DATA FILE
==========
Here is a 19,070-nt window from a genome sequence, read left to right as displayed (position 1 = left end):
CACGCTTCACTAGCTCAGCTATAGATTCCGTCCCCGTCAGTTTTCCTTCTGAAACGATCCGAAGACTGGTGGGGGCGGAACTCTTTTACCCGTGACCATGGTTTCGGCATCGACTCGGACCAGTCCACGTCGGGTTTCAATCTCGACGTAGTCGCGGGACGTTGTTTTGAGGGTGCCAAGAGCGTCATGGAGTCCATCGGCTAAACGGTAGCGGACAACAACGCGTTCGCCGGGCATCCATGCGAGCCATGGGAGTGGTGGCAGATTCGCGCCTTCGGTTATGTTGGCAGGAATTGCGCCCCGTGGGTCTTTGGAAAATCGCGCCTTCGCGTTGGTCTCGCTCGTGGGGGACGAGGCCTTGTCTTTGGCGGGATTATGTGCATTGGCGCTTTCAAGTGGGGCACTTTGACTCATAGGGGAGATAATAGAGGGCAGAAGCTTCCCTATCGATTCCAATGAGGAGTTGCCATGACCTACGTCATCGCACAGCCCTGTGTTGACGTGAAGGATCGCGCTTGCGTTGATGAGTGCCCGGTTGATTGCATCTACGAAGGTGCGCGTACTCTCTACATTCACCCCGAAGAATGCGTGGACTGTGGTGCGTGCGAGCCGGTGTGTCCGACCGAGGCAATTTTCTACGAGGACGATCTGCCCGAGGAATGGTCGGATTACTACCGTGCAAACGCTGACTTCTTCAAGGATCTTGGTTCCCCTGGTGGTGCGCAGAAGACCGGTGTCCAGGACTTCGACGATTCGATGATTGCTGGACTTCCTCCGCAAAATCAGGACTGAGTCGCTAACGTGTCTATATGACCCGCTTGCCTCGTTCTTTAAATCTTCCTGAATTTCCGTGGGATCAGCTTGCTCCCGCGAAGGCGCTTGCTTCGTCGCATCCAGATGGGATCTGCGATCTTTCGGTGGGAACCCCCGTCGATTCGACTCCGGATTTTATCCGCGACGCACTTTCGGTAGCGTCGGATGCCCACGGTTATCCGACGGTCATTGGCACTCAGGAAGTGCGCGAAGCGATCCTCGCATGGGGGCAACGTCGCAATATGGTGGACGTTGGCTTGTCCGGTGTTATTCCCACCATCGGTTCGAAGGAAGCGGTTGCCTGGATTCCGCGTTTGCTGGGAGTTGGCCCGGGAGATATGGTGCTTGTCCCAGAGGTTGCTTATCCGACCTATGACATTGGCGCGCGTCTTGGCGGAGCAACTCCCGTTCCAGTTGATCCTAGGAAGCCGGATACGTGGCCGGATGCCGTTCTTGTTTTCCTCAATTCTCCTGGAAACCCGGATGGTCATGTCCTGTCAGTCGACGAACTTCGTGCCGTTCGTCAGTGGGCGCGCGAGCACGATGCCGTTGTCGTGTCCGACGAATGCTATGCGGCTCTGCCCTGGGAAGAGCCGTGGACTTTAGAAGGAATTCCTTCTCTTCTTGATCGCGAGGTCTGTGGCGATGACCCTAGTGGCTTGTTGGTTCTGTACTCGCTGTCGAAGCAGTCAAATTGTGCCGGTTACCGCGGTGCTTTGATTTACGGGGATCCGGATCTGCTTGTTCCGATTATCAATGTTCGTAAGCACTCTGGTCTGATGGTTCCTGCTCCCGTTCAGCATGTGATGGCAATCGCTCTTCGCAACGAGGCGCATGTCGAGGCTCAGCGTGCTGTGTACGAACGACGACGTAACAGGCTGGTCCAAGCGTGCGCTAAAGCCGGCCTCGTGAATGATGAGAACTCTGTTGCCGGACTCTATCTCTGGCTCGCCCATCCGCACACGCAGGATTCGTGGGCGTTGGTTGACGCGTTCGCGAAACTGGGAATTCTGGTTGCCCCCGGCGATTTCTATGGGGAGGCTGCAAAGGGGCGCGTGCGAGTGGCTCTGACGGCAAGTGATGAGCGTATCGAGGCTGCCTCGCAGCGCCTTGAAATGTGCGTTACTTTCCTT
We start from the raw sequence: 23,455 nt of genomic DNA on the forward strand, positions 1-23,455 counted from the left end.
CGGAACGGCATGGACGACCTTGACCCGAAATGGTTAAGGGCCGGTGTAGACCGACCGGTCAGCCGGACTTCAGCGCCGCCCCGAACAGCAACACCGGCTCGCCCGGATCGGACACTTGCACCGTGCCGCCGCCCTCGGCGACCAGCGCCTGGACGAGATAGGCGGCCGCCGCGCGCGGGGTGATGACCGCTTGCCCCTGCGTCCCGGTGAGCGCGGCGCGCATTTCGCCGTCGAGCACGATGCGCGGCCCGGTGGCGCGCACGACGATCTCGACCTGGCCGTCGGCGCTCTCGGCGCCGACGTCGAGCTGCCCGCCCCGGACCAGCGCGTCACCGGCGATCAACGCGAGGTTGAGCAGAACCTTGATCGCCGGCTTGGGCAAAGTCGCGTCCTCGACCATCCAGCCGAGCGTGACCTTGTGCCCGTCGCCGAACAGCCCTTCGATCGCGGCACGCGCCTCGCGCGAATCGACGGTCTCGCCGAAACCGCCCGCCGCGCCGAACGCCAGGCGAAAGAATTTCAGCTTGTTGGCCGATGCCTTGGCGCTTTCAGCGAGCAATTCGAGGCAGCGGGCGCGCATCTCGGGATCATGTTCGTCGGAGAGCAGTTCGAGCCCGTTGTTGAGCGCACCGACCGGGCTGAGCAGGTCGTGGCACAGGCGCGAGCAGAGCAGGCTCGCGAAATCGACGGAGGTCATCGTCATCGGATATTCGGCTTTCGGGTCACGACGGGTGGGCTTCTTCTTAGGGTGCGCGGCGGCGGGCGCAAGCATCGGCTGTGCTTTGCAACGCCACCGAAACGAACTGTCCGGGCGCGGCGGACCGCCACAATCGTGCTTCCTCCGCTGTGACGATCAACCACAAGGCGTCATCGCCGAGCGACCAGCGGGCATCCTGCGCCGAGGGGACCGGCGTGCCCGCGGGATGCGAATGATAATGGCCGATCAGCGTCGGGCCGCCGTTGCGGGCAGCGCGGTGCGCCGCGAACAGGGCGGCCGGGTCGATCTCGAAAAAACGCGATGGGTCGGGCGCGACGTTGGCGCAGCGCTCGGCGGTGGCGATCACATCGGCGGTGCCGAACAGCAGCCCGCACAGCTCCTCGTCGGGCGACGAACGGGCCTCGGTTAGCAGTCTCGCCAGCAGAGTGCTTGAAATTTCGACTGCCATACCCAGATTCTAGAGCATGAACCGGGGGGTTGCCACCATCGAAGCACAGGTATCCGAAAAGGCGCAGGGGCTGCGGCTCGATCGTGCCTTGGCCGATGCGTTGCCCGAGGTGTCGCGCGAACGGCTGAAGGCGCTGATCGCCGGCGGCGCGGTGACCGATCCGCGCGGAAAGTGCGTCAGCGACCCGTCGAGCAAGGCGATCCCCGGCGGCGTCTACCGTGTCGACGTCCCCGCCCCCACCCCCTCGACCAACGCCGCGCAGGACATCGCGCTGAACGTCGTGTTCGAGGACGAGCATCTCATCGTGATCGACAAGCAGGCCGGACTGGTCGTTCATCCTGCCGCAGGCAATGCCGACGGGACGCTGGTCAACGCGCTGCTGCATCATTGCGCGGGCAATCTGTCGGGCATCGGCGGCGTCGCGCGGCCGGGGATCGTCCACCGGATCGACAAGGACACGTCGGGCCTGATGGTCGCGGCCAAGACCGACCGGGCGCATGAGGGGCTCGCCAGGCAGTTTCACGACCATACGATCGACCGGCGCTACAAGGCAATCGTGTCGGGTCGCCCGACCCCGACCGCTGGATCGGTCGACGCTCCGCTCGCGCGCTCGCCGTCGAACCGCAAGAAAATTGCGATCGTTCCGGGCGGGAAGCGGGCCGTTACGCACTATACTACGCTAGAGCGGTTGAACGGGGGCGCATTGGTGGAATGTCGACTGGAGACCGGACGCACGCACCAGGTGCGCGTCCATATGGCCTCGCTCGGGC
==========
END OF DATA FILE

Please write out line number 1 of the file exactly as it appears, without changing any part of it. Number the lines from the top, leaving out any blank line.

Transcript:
Here is a 19,070-nt window from a genome sequence, read left to right as displayed (position 1 = left end):